Our evaluation culture will need to be an interdisciplinary one, doing more than just grafting one discipline onto another through constructing multi-discipline research teams. We’ll need such teams, of course, but I mean to imply something deeper, more personally internalized – we need to move toward being nondisciplinary, consciously putting aside the blinders of our respective specialties in an attempt to foster a more whole view of the phenomena we study. As we consider the programs we are evaluating, we each should be able to speculate about a broad range of implementation factors or potential consequences. We should be able to anticipate some of the organizational and systems-related features of these programs, the economic factors that might enhance or reduce implementation, their social and psychological dimensions, and especially whether the ultimate utilizers can understand or know how to utilize and be willing to utilize the results of our evaluation work. We should also be able to anticipate a broad spectrum of potential consequences – system-related, production-related, economic, nutritional, social, environmental.

This evaluation culture will also be an honest, truth-seeking one that stresses accountability and scientific credibility. In many quarters in contemporary society, it appears that many people have given up on the ideas of truth and validity. Our evaluation culture needs to hold to the goal of getting at the truth while at the same time honestly acknowledging the revisability of all scientific knowledge. We need to be critical of those who have given up on the goal of “getting it right” about reality, especially those among the humanities and social sciences who argue that truth is entirely relative to the knower, objectivity an impossibility, and reality nothing more than a construction or illusion that cannot be examined publicly. For them, the goal of seeking the truth is inappropriate and unacceptable, and science a tool of oppression rather than a road to greater enlightenment. Philosophers have, of course, debated such issues for thousands of years and will undoubtedly do so for thousands more. We in the evaluation culture need to check in on their thinking from time to time, but until they settle these debates, we need to hold steadfastly to the goal of getting at the truth – the goal of getting it right about reality.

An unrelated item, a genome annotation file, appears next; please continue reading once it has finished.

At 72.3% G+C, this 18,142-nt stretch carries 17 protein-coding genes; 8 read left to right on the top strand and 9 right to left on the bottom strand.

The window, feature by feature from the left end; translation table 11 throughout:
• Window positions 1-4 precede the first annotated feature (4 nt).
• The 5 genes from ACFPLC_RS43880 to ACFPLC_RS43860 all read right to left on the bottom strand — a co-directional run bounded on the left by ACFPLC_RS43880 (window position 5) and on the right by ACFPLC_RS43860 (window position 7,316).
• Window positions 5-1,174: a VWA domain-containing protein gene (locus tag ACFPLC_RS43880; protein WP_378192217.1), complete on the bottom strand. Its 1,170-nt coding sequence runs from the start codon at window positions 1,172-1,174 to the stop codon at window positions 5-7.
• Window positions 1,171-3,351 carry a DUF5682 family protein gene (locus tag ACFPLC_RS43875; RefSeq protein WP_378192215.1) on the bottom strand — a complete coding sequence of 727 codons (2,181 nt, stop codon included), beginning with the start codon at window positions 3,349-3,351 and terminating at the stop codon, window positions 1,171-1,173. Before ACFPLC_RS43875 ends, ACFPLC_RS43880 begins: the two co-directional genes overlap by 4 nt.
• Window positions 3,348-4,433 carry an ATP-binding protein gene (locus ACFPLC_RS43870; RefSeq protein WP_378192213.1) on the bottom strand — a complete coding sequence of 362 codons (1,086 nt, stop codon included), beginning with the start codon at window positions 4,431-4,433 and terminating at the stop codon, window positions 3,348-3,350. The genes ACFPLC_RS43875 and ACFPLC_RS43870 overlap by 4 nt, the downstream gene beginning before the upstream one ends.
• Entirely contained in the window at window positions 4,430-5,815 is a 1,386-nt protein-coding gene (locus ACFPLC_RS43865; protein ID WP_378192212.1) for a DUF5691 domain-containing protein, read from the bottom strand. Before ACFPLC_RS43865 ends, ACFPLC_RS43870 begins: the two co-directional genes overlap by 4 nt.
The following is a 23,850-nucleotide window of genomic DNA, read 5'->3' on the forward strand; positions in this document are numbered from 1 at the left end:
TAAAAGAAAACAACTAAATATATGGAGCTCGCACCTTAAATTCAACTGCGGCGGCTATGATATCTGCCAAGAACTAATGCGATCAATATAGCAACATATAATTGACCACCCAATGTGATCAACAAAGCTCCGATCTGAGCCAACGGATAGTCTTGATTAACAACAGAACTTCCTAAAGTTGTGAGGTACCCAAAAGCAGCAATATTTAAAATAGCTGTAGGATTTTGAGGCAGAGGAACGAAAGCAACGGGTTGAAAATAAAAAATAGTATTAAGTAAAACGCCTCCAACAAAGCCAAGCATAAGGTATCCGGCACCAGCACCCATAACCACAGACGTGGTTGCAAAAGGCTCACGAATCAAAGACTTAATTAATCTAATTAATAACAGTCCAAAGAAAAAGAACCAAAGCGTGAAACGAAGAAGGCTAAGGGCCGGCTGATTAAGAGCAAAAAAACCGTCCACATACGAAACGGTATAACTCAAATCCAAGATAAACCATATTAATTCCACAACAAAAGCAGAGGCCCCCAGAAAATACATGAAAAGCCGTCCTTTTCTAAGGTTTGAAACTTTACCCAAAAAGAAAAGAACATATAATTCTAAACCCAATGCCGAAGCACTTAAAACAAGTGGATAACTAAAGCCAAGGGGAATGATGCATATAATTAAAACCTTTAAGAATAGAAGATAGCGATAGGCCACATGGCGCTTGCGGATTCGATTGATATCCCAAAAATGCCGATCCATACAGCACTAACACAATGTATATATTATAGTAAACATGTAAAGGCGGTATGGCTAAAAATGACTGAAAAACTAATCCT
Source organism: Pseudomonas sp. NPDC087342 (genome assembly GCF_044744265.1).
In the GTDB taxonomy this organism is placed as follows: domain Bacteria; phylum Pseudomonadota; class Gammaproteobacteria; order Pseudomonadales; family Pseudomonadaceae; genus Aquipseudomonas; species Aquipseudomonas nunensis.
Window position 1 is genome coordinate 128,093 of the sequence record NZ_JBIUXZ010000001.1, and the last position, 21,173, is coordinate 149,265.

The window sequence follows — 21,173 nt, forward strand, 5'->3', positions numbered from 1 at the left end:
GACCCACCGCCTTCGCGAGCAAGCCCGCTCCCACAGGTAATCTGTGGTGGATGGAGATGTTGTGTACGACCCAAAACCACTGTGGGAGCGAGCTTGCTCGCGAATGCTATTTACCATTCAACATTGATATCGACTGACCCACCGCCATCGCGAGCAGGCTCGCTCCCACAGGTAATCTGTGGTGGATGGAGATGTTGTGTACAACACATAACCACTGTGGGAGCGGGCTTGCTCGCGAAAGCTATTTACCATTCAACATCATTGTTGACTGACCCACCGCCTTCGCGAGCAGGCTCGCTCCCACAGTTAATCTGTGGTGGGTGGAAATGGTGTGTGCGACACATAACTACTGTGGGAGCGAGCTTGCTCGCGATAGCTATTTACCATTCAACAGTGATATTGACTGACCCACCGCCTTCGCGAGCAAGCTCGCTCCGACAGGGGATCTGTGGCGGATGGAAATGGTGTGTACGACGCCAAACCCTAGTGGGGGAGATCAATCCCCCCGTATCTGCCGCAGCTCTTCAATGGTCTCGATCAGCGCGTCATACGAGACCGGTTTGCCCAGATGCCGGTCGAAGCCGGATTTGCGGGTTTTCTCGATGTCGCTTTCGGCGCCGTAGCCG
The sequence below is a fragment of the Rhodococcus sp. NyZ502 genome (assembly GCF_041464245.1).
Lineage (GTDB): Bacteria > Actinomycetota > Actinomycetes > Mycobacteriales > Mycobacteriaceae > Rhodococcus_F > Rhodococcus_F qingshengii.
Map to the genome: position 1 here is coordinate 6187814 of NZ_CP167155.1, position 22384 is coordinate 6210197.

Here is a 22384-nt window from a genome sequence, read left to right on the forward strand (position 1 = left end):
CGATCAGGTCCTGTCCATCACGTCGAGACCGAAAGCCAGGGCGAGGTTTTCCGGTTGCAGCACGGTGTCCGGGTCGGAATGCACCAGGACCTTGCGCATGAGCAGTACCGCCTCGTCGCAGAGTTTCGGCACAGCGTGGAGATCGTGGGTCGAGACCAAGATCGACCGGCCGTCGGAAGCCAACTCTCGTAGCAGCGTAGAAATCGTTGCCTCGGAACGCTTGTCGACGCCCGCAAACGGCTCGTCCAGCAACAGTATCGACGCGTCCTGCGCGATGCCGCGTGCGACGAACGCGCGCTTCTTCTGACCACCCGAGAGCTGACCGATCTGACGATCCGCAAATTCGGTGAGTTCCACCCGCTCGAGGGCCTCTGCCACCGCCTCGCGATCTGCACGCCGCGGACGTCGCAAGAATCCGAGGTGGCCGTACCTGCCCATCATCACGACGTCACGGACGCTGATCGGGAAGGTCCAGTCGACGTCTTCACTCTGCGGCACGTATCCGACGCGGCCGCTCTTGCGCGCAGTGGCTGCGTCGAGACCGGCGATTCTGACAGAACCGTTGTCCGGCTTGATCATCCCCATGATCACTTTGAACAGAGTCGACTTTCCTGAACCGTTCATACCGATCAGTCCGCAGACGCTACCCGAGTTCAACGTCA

Our evaluation culture will be prospective and forward-looking, anticipating where evaluation feedback will be needed rather than just reacting to situations as they arise. We will construct simple, low-cost evaluation and monitoring information systems when we first initiate a new program or technology – we cannot wait until a program is complete or a technology is in the field before we turn our attention to its evaluation.

Finally, the evaluation culture I envision is one that will emphasize fair, open, ethical and democratic processes. We should move away from private ownership of and exclusive access to data. The data from all of our evaluations needs to be accessible to all interested groups allowing more extensive independent secondary analyses and opportunities for replication or refutation of original results. We should encourage open commentary and debate regarding the results of specific evaluations. Especially when there are multiple parties who have a stake in such results, it is important for our reporting procedures to include formal opportunities for competitive review and response. Our evaluation culture must continually strive for greater understanding of the ethical dilemmas posed by our research. Our desire for valid, scientific inference will at times put us in conflict with ethical principles. The situation is likely to be especially complex in international-evaluation contexts where we will often be dealing with multiple cultures and countries that are at different stages of economic development and have different value systems and morals. We need to be ready to deal with potential ethical and political issues posed by our methodologies in an open, direct, and democratic manner.

Do you agree with the values I’m describing here? What other characteristics might this evaluation culture have? You tell me. There are many more values and characteristics that ought to be considered. For now, the ones mentioned above, and others in the literature, provide us with a starting point at which we can all join the discussion. I hope you will add to the list, and I encourage each of you to criticize these tentative statements I’ve offered about the extraordinary potential of the evaluation culture that we are all in the process of creating today.